Used in quotations or payment When submitting quotes to potential customers, pro forma invoices are frequently employed. They assist purchasers in comprehending the expenses related to a potential purchase. The buyer initiates payment to the seller using commercial invoices. They are used to document the transaction and are frequently needed for accounting and tax purposes.
Legal obligation Pro forma invoices are not legally binding, therefore they do not obligate the buyer nor the seller to make a purchase or deliver the goods. The seller is obligated by law to provide the items as specified in the commercial invoice, and the buyer is obligated by the commercial invoice to pay.

What to keep in mind when choosing the right export shipping invoices

In conclusion, a commercial invoice is a final, legally-binding document used for actual transactions and customs clearance, whereas a pro forma invoice is a preparatory document used for quoting and delivering information.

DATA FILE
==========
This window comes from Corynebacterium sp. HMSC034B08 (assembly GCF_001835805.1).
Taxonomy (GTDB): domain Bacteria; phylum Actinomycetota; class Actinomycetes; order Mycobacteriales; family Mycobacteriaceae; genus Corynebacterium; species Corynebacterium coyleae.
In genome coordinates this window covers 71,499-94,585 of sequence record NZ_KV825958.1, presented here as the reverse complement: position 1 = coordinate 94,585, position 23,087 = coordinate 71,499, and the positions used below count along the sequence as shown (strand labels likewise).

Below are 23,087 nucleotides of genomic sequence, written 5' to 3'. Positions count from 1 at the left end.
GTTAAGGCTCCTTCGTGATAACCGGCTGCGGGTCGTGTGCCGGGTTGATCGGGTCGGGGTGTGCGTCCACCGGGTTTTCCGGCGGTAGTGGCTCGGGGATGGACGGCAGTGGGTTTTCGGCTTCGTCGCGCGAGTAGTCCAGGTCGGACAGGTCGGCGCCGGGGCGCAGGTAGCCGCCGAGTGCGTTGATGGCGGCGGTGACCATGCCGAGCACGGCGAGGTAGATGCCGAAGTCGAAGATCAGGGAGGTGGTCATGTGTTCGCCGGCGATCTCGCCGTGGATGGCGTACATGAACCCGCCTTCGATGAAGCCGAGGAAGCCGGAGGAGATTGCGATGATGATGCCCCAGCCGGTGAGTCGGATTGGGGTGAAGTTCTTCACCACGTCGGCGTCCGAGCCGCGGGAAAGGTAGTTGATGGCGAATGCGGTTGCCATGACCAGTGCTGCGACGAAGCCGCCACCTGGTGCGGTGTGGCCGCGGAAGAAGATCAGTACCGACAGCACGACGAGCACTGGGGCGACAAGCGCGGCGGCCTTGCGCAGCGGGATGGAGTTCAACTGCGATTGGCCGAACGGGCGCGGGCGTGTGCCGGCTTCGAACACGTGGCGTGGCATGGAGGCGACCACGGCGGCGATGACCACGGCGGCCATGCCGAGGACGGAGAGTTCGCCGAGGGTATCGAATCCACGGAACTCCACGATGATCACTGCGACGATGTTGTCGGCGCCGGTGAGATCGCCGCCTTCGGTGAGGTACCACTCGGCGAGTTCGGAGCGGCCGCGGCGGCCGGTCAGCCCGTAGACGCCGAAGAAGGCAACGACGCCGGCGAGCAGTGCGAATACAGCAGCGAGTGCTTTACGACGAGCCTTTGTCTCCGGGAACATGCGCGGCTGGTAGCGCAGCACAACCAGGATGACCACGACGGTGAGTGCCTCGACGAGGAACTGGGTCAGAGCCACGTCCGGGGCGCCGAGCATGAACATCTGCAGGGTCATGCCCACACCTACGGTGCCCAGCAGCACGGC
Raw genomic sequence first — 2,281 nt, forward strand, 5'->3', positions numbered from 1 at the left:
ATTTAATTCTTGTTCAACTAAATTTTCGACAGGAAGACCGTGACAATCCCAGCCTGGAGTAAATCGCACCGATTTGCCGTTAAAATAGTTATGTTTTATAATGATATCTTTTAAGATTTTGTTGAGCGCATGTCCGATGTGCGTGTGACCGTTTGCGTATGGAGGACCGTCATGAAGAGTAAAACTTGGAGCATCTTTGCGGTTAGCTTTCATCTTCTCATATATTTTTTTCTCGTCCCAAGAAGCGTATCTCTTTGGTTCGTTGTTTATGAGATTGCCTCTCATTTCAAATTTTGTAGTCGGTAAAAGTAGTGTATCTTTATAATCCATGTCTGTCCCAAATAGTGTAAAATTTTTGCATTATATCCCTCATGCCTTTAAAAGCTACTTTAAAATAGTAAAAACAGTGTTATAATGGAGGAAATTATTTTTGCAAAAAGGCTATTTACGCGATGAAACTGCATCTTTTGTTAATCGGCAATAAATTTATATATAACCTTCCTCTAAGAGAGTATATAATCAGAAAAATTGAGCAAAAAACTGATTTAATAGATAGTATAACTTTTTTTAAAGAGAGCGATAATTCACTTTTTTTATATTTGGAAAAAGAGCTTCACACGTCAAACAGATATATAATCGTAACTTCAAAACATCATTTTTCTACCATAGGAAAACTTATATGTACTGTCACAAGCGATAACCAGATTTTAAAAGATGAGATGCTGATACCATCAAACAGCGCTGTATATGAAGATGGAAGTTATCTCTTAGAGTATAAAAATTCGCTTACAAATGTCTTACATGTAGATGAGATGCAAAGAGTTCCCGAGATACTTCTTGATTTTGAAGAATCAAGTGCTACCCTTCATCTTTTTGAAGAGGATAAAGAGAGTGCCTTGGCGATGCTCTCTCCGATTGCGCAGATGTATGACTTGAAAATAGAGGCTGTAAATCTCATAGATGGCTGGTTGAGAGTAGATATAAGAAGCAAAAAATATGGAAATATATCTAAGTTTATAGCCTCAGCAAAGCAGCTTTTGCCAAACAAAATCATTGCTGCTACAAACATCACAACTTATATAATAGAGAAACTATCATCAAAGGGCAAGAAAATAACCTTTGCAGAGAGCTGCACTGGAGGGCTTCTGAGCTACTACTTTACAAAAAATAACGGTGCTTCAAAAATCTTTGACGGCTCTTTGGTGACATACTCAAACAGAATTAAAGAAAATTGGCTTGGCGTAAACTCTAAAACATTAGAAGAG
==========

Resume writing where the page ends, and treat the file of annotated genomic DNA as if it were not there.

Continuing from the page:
To avoid delays caused by improper paperwork requirements and to guarantee that everything goes smoothly when shipping items internationally, businesses must understand which documents are necessary.

Before shipment, having these documents in your possession will guarantee that your goods arrive on time and that you are in compliance with international trade regulations.


clearBorder provides independent advice on international trade, border systems, policies and processes. We deliver:

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We deploy our expertise and extensive partnerships across the freight forwarding, customs, policy-making and trading sectors to help our clients trade seamlessly across borders.

Contact information

If you require further guidance regarding commercial and/or pro forma invoices, please contact us here